This is a recipe adapted from one that my friend, Melinda, often makes and brings to parties. She is a fantastic cook and always makes delicious appetizers, salads, and desserts! The first time I tried these spinach balls, I loved them and was surprised they were from a vintage recipe. I didn’t realize people had been making them for years! They are filled with spinach and are a great way to eat a green vegetable. If you are not too fond of cooked spinach (like me), you will be pleasantly surprised that these baked balls are a delicious appetizer. There is no overwhelming spinach taste!
I love to take vintage recipes and adapt them with a modern spin. In this case, I changed this recipe to a gluten-free version. The taste is the same as the original recipe, and the only substitution is a filler mix in place of store-bought stuffing.
This recipe is delicious as a gluten-free appetizer — it is hard to tell the difference from the original! However, if you choose to make it with the stuffing mix like the vintage recipe calls for, it will no longer be a gluten-free recipe. I have included these instructions in the Notes section of this recipe.
Rice Chex Cereal
I use crushed Rice Chex cereal for many gluten-free recipes. It works well as a replacement for crunchy-type bread crumbs such as panko. But to be honest, I prefer it over panko crumbs for many recipes! And in this recipe, Rice Chex cereal and a few herbs and spices make a suitable substitution for store-bought stuffing mix.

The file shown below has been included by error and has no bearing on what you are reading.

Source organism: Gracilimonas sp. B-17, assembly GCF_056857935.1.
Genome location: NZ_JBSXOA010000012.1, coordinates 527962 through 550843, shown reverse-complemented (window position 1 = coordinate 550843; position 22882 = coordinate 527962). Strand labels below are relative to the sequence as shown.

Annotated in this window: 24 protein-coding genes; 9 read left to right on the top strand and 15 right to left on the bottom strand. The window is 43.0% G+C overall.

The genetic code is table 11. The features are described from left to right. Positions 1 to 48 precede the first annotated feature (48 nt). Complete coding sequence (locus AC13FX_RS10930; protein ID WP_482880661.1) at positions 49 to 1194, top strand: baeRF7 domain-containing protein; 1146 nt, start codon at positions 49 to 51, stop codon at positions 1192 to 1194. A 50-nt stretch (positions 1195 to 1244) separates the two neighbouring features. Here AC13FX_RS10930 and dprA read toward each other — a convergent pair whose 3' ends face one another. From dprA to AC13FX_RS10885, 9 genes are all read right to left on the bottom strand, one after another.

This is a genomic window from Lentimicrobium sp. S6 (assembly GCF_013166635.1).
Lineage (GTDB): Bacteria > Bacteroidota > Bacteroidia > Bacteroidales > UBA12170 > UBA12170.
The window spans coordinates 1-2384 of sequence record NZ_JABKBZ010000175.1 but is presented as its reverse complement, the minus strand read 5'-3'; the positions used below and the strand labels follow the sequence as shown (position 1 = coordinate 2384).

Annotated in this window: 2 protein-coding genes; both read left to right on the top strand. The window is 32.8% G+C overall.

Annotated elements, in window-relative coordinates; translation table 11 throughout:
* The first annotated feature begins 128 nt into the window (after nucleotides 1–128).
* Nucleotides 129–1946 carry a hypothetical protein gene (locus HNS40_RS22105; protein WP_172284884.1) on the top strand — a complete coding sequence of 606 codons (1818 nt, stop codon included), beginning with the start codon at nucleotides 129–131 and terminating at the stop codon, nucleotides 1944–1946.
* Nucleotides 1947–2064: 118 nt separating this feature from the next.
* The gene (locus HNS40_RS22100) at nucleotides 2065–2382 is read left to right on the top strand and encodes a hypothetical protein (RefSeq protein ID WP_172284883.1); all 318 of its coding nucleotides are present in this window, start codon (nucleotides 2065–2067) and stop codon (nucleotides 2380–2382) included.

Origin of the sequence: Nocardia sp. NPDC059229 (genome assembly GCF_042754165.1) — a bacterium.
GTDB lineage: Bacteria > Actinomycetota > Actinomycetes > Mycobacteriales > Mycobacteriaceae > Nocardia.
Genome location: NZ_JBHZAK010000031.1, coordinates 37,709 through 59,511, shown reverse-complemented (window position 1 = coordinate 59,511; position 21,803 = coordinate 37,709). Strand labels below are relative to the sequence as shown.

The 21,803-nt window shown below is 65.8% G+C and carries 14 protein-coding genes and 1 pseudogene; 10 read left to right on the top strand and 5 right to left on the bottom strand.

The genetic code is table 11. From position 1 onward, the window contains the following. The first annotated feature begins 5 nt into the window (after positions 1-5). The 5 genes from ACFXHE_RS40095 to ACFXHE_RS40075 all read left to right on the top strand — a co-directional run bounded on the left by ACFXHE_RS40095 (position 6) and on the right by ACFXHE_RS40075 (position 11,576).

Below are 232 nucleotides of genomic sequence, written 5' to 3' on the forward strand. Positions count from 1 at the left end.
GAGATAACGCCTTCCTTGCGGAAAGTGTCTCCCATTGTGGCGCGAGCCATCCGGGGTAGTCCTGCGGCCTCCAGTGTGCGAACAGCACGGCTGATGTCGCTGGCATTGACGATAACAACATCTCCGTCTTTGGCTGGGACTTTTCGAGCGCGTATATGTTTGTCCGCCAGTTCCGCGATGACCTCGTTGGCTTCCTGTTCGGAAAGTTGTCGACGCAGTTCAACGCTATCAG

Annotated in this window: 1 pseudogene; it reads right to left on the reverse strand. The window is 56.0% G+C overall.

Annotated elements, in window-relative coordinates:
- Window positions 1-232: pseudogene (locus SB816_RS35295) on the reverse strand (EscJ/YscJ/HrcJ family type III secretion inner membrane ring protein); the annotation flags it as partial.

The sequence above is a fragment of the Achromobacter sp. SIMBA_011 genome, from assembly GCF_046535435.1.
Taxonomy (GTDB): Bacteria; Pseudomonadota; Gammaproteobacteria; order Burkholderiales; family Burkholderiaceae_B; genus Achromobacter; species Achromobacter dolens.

Using Frozen Spinach
Frozen spinach contains a lot of water. I bought mine in boxes and pressed the boxes to squeeze out all the liquid. You can drain it in a mesh strainer as well, but you will still need to press out the excess water. Also, it is not necessary, but you might want to finely chop the spinach to break up any long spinach leaves and stems. Occasionally, the large spinach stems can make it hard to roll the balls.
Rolling the Balls
When rolling the spinach balls, it helps to use a cookie dough scooper to make them uniform in size. If you are good at rolling balls, you might be able to shape “same-sized” balls easily with your hands by estimating the amount of mix. Try to make them about 1 1/2 inches in diameter.
Freezing Spinach Balls for Later
This recipe is great for making ahead when you are planning a party. Freeze the balls after you roll them but before you bake them. First, place the balls on a baking sheet to freeze them — so they are not touching. After they freeze, they can touch each other without sticking together and can be stored in an airtight container or freezer bag. They will keep in the freezer for a few weeks, and their taste is not altered by freezing them.
Baking Frozen Spinach Balls
When you are ready to bake them, place them on a baking sheet while frozen — there is no need to thaw them. Place them into the oven and bake for a longer time (20-25 minutes) than their unfrozen bake time of 12-15 minutes. This makes party planning easier since you can prepare ahead of time!
Serve with Skewer Sticks
These spinach balls are perfect for serving with skewer sticks because they don’t fall apart easily. If planning to serve them to guests who can’t eat gluten, make sure not to let them touch foods with gluten. I like to place them on a separate platter so there is no danger of them getting mixed with gluten-containing foods.